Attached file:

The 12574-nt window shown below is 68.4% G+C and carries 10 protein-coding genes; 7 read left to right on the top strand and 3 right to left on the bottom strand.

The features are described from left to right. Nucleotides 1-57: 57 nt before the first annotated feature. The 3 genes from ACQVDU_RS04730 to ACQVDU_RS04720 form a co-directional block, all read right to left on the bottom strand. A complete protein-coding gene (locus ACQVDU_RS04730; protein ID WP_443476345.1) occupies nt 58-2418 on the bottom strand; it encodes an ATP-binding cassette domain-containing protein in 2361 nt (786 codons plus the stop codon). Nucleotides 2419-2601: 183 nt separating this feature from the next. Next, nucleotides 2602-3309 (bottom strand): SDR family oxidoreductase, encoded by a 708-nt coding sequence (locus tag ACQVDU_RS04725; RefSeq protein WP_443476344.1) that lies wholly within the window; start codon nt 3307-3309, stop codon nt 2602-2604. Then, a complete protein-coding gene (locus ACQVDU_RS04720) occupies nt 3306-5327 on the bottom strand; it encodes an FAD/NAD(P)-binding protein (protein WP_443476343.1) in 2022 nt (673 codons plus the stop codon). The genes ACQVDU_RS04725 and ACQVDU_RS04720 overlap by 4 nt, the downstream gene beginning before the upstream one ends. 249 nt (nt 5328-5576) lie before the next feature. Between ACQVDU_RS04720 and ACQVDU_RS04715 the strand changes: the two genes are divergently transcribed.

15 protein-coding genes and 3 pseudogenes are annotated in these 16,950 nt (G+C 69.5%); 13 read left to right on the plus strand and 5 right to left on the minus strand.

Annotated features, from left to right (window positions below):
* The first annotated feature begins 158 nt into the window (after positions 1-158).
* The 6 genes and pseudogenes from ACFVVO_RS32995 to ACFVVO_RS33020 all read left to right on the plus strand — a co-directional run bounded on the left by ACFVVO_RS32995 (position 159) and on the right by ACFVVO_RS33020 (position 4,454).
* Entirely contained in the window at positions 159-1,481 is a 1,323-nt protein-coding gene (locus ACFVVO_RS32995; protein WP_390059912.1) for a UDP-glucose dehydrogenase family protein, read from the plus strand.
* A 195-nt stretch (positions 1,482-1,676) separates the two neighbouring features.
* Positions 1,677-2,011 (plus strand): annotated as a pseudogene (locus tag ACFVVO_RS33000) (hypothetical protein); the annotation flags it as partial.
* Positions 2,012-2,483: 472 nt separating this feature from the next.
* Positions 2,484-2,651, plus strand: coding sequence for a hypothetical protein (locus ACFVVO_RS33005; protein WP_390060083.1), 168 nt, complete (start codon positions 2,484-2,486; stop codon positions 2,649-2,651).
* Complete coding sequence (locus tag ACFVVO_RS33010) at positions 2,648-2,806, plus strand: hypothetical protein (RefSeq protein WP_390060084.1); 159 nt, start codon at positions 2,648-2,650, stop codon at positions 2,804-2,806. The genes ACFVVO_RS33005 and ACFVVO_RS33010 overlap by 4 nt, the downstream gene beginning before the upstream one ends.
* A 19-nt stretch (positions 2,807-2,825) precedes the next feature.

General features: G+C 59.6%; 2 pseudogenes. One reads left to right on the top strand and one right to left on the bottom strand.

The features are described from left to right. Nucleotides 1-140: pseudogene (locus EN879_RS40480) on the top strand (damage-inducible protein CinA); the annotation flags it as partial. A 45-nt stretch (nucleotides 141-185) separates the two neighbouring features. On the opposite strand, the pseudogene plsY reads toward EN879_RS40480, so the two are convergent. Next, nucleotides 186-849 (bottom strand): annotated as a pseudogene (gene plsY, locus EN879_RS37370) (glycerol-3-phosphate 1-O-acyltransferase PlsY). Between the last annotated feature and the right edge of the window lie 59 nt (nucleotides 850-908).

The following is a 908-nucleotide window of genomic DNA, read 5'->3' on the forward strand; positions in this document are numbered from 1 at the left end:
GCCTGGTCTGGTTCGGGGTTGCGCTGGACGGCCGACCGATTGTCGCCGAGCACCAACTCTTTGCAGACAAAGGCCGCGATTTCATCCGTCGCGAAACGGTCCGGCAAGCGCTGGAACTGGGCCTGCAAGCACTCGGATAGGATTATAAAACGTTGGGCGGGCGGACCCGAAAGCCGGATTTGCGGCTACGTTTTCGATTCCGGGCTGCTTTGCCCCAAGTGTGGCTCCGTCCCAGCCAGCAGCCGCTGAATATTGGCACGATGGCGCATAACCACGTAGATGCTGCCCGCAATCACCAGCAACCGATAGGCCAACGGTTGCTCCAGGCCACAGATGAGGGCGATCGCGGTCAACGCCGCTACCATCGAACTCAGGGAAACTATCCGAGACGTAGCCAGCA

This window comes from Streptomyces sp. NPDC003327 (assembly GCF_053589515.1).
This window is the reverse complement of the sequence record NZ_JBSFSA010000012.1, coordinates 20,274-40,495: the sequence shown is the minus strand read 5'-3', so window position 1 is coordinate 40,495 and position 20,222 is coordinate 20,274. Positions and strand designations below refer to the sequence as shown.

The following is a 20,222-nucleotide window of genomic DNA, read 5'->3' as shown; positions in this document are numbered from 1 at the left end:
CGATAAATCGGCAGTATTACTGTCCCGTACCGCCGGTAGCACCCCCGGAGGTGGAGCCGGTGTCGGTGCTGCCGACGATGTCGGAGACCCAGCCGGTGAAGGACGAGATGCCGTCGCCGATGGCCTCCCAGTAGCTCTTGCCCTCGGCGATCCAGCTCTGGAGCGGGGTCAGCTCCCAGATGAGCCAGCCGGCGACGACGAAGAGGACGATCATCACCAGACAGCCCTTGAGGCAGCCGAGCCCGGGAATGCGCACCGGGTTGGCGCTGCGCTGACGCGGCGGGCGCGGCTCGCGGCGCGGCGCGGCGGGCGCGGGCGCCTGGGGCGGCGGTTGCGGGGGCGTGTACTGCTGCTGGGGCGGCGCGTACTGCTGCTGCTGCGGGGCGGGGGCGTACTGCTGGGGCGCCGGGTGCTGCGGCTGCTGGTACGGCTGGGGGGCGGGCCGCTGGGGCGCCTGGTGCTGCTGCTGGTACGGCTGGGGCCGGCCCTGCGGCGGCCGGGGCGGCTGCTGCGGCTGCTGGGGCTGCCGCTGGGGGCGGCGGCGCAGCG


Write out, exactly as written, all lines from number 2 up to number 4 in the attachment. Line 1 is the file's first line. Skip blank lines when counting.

The features are described from left to right. Nucleotides 1-57: 57 nt before the first annotated feature. The 3 genes from ACQVDU_RS04730 to ACQVDU_RS04720 form a co-directional block, all read right to left on the bottom strand. A complete protein-coding gene (locus ACQVDU_RS04730; protein ID WP_443476345.1) occupies nt 58-2418 on the bottom strand; it encodes an ATP-binding cassette domain-containing protein in 2361 nt (786 codons plus the stop codon). Nucleotides 2419-2601: 183 nt separating this feature from the next. Next, nucleotides 2602-3309 (bottom strand): SDR family oxidoreductase, encoded by a 708-nt coding sequence (locus tag ACQVDU_RS04725; RefSeq protein WP_443476344.1) that lies wholly within the window; start codon nt 3307-3309, stop codon nt 2602-2604. Then, a complete protein-coding gene (locus ACQVDU_RS04720) occupies nt 3306-5327 on the bottom strand; it encodes an FAD/NAD(P)-binding protein (protein WP_443476343.1) in 2022 nt (673 codons plus the stop codon). The genes ACQVDU_RS04725 and ACQVDU_RS04720 overlap by 4 nt, the downstream gene beginning before the upstream one ends. 249 nt (nt 5328-5576) lie before the next feature. Between ACQVDU_RS04720 and ACQVDU_RS04715 the strand changes: the two genes are divergently transcribed.

15 protein-coding genes and 3 pseudogenes are annotated in these 16,950 nt (G+C 69.5%); 13 read left to right on the plus strand and 5 right to left on the minus strand.

Annotated features, from left to right (window positions below):